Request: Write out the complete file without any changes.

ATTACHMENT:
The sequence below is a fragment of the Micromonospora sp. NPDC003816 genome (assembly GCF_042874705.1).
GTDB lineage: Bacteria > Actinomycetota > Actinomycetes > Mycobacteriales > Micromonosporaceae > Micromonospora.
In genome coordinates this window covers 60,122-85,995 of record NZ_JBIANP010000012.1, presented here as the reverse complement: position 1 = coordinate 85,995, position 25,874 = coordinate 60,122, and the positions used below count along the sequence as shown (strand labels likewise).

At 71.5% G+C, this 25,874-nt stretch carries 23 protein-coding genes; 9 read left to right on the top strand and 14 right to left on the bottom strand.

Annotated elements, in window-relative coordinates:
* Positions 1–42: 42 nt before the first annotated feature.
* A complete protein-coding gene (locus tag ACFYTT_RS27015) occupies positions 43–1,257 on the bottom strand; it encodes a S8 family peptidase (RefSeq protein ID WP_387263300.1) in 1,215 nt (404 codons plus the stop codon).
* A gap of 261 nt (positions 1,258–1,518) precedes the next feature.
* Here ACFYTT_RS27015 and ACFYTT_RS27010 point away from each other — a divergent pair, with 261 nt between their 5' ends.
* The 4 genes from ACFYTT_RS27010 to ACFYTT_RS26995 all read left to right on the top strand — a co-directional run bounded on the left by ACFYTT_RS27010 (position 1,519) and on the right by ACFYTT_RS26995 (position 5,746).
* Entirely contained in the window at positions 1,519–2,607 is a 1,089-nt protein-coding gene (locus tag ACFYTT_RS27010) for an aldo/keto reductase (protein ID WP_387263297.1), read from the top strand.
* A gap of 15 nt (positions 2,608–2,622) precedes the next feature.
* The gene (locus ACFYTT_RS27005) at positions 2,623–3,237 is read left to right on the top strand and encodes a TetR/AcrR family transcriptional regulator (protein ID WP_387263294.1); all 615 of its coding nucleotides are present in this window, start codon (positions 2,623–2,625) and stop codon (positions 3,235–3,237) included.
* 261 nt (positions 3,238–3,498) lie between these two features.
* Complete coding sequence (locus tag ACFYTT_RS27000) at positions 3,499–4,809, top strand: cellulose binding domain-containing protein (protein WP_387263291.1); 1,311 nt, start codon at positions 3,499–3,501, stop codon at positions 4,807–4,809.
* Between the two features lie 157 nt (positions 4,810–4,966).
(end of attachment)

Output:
The sequence below is a fragment of the Micromonospora sp. NPDC003816 genome (assembly GCF_042874705.1).
GTDB lineage: Bacteria > Actinomycetota > Actinomycetes > Mycobacteriales > Micromonosporaceae > Micromonospora.
In genome coordinates this window covers 60,122-85,995 of record NZ_JBIANP010000012.1, presented here as the reverse complement: position 1 = coordinate 85,995, position 25,874 = coordinate 60,122, and the positions used below count along the sequence as shown (strand labels likewise).

At 71.5% G+C, this 25,874-nt stretch carries 23 protein-coding genes; 9 read left to right on the top strand and 14 right to left on the bottom strand.

Annotated elements, in window-relative coordinates:
* Positions 1–42: 42 nt before the first annotated feature.
* A complete protein-coding gene (locus tag ACFYTT_RS27015) occupies positions 43–1,257 on the bottom strand; it encodes a S8 family peptidase (RefSeq protein ID WP_387263300.1) in 1,215 nt (404 codons plus the stop codon).
* A gap of 261 nt (positions 1,258–1,518) precedes the next feature.
* Here ACFYTT_RS27015 and ACFYTT_RS27010 point away from each other — a divergent pair, with 261 nt between their 5' ends.
* The 4 genes from ACFYTT_RS27010 to ACFYTT_RS26995 all read left to right on the top strand — a co-directional run bounded on the left by ACFYTT_RS27010 (position 1,519) and on the right by ACFYTT_RS26995 (position 5,746).
* Entirely contained in the window at positions 1,519–2,607 is a 1,089-nt protein-coding gene (locus tag ACFYTT_RS27010) for an aldo/keto reductase (protein ID WP_387263297.1), read from the top strand.
* A gap of 15 nt (positions 2,608–2,622) precedes the next feature.
* The gene (locus ACFYTT_RS27005) at positions 2,623–3,237 is read left to right on the top strand and encodes a TetR/AcrR family transcriptional regulator (protein ID WP_387263294.1); all 615 of its coding nucleotides are present in this window, start codon (positions 2,623–2,625) and stop codon (positions 3,235–3,237) included.
* 261 nt (positions 3,238–3,498) lie between these two features.
* Complete coding sequence (locus tag ACFYTT_RS27000) at positions 3,499–4,809, top strand: cellulose binding domain-containing protein (protein WP_387263291.1); 1,311 nt, start codon at positions 3,499–3,501, stop codon at positions 4,807–4,809.
* Between the two features lie 157 nt (positions 4,810–4,966).